Becoming a Buddha at the Very End of Our Lives

JA8119 at Itami Airport 1984 - By Harcmac60 [CC BY-SA 3.0 ( ) or GFDL (], via Wikimedia Commons. Source:

Sangha Family Service

October 1, 2017
Rev. Shindo Nishiyama

Today, I would like to share with you about becoming a Buddha at the very end of our lives. As you know Buddha means, “Awakened one” or “Enlightened one”. So, Buddha means, “A Person who is truly awakened and knows what the most important thing in his life is”.

The question is, “What is the most important thing in your life?” Is it your physical life? Is it your high social status in your community? Is it how much money you have? Is it a big nice house? Your wife? Your husband? Your family? Is it your membership in Jikoen?” Yes, we have many important things in our lives and we are always depending on all of them. However, all things are not truly dependable due to the Universal Law of impermanence. So, the next question is, what is the most important thing in our lives that is dependable?”  Is it becoming a Buddha at the end of our lives?

On Aug. 12, 1985, the Japan Airlines Flight 123 suffered mechanical failures after departing from Tokyo, Haneda. It struggled for 32 minutes in the air but finally crashed into Mount Osutakayama, killing 520 people. The crash remains the deadliest single-plane accident in world history. For me, I have very clear memories about this very shocking news that came into my home TV around 8:00 pm on August 12, 1985. It was the day   I flew in early, the same day from Osaka to Fukuoka by JAL for our Bon Family Gathering in my home town in Fukuoka.

After a week had passed after this tragedy, among the debris was found the company diary of a 52-year-old shipping manager Hirotsugu Kawaguchi. Apparently, he had spent the fateful half hour composing a seven-page letter to his family.  The following was found in his letter to his family:

Mariko, Tsuyoshi, Chiyoko — Please get along well with each other and help your mama. Papa feels very sorry I won’t survive. I don’t know the reason. Five minutes have passed. …

Dear God, please help me. I didn’t imagine that yesterday’s dinner was going to be the last one with you all. …

Something seems to have exploded in the airplane. Smoke is coming out. … Airplane is going down. I don’t know where we are going and what is going to happen. …

Tsuyoshi — I do really count on you.  Honey, (to his wife), I feel very sorry about what is happening to me. Goodbye. Please take care of our children. It’s six-thirty now. The airplane is spinning and going down quickly. …

Dear everyone, I’m very thankful to you that I got to have a happy life up to now.

The late, Mr. Kawaguchi was a father of two children and was a very hard-working person for his family. I am very sure he didn’t want to die, he didn’t want to separate from his children and wife, and I am very sure he wanted to see his children glow with pride and success as they grew into adulthood. However, his life must be ended at the age of 52 by an unexpected incident.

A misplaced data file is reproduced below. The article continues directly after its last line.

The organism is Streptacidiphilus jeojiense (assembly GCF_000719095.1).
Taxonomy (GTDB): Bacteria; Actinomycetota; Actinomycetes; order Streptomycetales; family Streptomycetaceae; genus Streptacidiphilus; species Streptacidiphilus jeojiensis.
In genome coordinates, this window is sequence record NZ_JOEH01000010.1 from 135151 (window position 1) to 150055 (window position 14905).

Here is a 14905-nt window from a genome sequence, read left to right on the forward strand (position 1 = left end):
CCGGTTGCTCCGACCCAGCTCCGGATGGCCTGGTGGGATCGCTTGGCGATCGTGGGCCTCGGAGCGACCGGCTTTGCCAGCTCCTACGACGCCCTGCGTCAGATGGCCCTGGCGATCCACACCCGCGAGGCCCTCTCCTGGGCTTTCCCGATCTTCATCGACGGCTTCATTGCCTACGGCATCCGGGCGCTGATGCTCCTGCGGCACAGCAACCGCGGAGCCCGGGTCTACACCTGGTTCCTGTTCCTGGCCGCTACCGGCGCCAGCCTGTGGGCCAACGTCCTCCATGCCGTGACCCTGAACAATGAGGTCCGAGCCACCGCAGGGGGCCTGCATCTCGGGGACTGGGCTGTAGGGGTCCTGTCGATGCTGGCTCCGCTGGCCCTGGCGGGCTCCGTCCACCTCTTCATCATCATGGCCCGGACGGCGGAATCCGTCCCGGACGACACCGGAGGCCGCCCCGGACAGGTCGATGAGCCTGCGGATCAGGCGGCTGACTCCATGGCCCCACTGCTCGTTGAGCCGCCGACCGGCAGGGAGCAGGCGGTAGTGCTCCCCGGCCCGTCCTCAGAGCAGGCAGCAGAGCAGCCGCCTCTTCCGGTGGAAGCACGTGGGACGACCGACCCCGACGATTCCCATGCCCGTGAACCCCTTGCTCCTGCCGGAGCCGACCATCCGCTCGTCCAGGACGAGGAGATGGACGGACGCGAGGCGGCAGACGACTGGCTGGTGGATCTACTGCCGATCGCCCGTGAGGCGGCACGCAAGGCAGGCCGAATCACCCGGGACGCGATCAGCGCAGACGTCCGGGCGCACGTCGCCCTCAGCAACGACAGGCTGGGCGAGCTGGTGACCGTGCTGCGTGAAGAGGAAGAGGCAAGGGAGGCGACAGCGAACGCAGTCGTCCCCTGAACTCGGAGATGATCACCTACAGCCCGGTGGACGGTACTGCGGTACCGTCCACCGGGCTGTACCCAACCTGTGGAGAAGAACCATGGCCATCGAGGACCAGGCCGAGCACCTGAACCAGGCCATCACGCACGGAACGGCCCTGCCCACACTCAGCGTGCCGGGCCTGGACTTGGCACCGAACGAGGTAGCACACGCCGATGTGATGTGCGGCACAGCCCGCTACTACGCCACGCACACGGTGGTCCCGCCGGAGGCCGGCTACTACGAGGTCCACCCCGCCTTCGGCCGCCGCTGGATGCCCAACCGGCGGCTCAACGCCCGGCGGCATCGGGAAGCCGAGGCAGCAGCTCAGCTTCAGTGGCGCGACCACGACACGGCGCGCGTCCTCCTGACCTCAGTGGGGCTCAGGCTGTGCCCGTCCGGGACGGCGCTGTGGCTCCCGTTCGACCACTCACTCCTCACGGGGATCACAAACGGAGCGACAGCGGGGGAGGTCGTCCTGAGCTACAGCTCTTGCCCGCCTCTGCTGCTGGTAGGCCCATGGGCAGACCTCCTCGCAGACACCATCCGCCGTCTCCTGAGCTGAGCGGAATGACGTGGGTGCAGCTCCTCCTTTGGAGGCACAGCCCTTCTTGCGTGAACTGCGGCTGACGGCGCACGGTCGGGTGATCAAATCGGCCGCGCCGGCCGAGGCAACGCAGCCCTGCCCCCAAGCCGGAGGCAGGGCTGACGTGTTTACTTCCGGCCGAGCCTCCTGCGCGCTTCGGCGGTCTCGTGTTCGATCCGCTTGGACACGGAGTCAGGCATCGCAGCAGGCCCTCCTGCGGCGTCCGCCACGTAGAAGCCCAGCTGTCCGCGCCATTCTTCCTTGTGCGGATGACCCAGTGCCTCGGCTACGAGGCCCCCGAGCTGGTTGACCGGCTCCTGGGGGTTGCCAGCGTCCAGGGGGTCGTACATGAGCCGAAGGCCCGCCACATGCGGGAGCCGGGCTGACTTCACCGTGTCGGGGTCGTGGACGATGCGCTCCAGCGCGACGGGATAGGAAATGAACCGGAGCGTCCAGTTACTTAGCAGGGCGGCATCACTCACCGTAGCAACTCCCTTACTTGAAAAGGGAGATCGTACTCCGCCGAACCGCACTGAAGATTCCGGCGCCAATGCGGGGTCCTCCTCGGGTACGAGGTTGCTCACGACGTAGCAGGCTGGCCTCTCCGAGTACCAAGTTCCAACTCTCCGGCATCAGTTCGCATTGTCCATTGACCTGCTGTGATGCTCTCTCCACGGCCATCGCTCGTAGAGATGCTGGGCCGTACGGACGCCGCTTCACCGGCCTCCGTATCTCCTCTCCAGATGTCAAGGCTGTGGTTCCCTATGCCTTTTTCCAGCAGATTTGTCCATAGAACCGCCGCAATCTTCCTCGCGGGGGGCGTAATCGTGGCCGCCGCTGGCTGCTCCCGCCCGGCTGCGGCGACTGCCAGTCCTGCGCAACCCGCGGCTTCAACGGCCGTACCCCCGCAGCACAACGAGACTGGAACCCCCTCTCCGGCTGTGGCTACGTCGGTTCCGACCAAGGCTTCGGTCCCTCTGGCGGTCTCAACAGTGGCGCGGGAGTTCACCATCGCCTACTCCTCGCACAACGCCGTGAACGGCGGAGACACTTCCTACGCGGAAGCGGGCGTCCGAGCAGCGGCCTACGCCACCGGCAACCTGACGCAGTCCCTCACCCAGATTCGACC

Life is very undependable and impermanent due to causes and conditions that are beyond our control.   Thus, Shakyamuni Buddha emphasizes to us to see what is the Dharma, the true and real workings of our daily lives. The Dharma is showing us the kind of world we are living in.  Buddhism is not to become a great person or to become a perfect loving person, or to become a perfect smart person and to become a wise one.

Buddhism is the teaching to become an awakened one who appreciates his own unrepeatable and precious life and is grateful for all the seen and unseen blessings which sustain his life.

The late, Mr. Kawaguchi’s life was discontinued by the incident but he became a Buddha at the very end of his life because he awakened to the most important thing in his life. It was the appreciation and gratitude he expressed as he faced the last moment of his life.  His last two sentences said, “Dear everyone, I’m very thankful to you that I got to have a happy life up to now.”

Buddhism is the teachings for us to see what is the most important thing in our lives. Our life is not “I have to go to school, or I have to go to work, or I have to take my mom to the doctor, or I have to take out the trash away, or I have to meet an unpleasant person.  Our life should be, “I get to go to school, or I get to go to work today, or I get to eat with my family, I get to drive in rush hour, I get to see an unpleasant parson and I got to receive all blessings for as I am.

If we live in the world of Okagesamade and Arigato, we are able to become a Buddha, an awakened one, anytime and anywhere. Mr. Kawaguchi became a Buddha at the very end of life, because he awakened most important thing in his life. I repeat again what he said, “Dear everyone, I’m very thankful to you that I got to have a happy life up to now.”

We are born in the land of Samsara, the world of delusion and sufferings, however the Buddha Dharma will illuminate our lives to transform to the awakening world which we call Nirvana, Life and Light of Universal Wisdom and Compassion.

Namo Amida Butsu